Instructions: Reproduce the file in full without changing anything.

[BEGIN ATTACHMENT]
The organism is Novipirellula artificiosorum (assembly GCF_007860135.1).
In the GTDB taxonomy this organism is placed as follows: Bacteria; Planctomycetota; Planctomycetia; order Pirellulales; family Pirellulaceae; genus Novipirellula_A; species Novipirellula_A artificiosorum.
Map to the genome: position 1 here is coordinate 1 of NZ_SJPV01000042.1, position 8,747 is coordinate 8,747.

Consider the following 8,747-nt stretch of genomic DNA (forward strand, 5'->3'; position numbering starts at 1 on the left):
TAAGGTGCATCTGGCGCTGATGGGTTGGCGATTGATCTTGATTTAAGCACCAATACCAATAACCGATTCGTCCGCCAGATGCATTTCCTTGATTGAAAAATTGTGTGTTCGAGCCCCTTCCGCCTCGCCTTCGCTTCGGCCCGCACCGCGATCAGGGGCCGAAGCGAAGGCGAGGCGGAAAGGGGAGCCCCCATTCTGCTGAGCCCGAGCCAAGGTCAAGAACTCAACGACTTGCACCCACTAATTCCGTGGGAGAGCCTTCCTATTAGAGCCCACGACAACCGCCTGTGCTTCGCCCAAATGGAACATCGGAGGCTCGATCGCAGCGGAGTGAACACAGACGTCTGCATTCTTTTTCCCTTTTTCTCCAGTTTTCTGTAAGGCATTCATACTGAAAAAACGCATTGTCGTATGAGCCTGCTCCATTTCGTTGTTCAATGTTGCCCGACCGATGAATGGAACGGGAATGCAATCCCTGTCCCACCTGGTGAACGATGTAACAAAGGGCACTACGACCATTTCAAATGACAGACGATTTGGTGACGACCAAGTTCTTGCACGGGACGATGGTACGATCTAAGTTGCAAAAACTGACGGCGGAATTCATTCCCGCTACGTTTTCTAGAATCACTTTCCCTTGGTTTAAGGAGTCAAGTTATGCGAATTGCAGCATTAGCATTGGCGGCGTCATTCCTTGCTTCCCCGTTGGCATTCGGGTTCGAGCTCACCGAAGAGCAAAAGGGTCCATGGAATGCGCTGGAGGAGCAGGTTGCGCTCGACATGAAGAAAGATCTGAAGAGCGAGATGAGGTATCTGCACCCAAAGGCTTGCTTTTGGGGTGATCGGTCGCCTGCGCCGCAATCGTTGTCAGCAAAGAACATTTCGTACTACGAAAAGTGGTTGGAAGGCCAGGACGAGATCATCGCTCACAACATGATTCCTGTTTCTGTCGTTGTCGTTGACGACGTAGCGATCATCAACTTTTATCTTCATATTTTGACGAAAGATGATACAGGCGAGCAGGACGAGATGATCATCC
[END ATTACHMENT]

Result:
The organism is Novipirellula artificiosorum (assembly GCF_007860135.1).
In the GTDB taxonomy this organism is placed as follows: Bacteria; Planctomycetota; Planctomycetia; order Pirellulales; family Pirellulaceae; genus Novipirellula_A; species Novipirellula_A artificiosorum.
Map to the genome: position 1 here is coordinate 1 of NZ_SJPV01000042.1, position 8,747 is coordinate 8,747.

Consider the following 8,747-nt stretch of genomic DNA (forward strand, 5'->3'; position numbering starts at 1 on the left):
TAAGGTGCATCTGGCGCTGATGGGTTGGCGATTGATCTTGATTTAAGCACCAATACCAATAACCGATTCGTCCGCCAGATGCATTTCCTTGATTGAAAAATTGTGTGTTCGAGCCCCTTCCGCCTCGCCTTCGCTTCGGCCCGCACCGCGATCAGGGGCCGAAGCGAAGGCGAGGCGGAAAGGGGAGCCCCCATTCTGCTGAGCCCGAGCCAAGGTCAAGAACTCAACGACTTGCACCCACTAATTCCGTGGGAGAGCCTTCCTATTAGAGCCCACGACAACCGCCTGTGCTTCGCCCAAATGGAACATCGGAGGCTCGATCGCAGCGGAGTGAACACAGACGTCTGCATTCTTTTTCCCTTTTTCTCCAGTTTTCTGTAAGGCATTCATACTGAAAAAACGCATTGTCGTATGAGCCTGCTCCATTTCGTTGTTCAATGTTGCCCGACCGATGAATGGAACGGGAATGCAATCCCTGTCCCACCTGGTGAACGATGTAACAAAGGGCACTACGACCATTTCAAATGACAGACGATTTGGTGACGACCAAGTTCTTGCACGGGACGATGGTACGATCTAAGTTGCAAAAACTGACGGCGGAATTCATTCCCGCTACGTTTTCTAGAATCACTTTCCCTTGGTTTAAGGAGTCAAGTTATGCGAATTGCAGCATTAGCATTGGCGGCGTCATTCCTTGCTTCCCCGTTGGCATTCGGGTTCGAGCTCACCGAAGAGCAAAAGGGTCCATGGAATGCGCTGGAGGAGCAGGTTGCGCTCGACATGAAGAAAGATCTGAAGAGCGAGATGAGGTATCTGCACCCAAAGGCTTGCTTTTGGGGTGATCGGTCGCCTGCGCCGCAATCGTTGTCAGCAAAGAACATTTCGTACTACGAAAAGTGGTTGGAAGGCCAGGACGAGATCATCGCTCACAACATGATTCCTGTTTCTGTCGTTGTCGTTGACGACGTAGCGATCATCAACTTTTATCTTCATATTTTGACGAAAGATGATACAGGCGAGCAGGACGAGATGATCATCC